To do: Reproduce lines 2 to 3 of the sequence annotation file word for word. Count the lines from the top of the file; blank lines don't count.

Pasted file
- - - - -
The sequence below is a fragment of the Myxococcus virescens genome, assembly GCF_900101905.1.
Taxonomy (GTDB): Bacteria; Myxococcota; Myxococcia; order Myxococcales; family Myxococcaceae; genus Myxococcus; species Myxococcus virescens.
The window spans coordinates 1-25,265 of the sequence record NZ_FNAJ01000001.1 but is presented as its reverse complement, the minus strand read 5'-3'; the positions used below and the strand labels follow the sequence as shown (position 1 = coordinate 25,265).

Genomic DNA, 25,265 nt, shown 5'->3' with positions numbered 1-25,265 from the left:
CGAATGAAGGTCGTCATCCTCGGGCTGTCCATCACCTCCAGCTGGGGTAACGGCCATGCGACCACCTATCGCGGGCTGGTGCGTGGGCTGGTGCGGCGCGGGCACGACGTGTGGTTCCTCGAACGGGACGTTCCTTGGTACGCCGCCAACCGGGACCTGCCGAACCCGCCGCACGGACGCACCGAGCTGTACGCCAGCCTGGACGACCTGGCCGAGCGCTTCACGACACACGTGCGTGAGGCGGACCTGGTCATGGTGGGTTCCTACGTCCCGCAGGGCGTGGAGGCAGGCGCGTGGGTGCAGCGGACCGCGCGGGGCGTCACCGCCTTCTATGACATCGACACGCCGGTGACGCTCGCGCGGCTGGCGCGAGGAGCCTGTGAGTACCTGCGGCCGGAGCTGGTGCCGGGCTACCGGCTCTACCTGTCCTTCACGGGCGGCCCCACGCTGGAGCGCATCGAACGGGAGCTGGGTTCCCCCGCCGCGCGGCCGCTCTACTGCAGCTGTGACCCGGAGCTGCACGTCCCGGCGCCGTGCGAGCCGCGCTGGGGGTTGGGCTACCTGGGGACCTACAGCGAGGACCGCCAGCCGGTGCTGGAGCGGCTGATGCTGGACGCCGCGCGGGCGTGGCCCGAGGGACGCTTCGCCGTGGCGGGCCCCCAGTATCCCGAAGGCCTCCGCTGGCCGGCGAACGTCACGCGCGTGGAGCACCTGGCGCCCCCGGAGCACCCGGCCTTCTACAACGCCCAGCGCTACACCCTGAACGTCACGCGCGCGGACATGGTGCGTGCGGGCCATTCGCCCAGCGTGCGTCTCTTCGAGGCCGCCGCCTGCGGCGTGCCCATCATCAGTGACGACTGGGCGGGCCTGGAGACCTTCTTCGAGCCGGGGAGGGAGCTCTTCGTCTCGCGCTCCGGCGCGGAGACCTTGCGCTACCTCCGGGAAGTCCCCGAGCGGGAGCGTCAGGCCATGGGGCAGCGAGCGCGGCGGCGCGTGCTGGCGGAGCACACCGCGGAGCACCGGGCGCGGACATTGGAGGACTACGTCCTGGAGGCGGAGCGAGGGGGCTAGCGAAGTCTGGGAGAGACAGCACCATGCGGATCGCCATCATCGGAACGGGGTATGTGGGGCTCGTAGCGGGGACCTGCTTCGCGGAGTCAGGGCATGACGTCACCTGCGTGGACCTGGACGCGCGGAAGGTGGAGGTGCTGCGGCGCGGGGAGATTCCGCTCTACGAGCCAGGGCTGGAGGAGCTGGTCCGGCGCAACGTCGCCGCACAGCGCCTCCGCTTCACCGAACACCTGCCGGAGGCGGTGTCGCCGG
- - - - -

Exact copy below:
Taxonomy (GTDB): Bacteria; Myxococcota; Myxococcia; order Myxococcales; family Myxococcaceae; genus Myxococcus; species Myxococcus virescens.
The window spans coordinates 1-25,265 of the sequence record NZ_FNAJ01000001.1 but is presented as its reverse complement, the minus strand read 5'-3'; the positions used below and the strand labels follow the sequence as shown (position 1 = coordinate 25,265).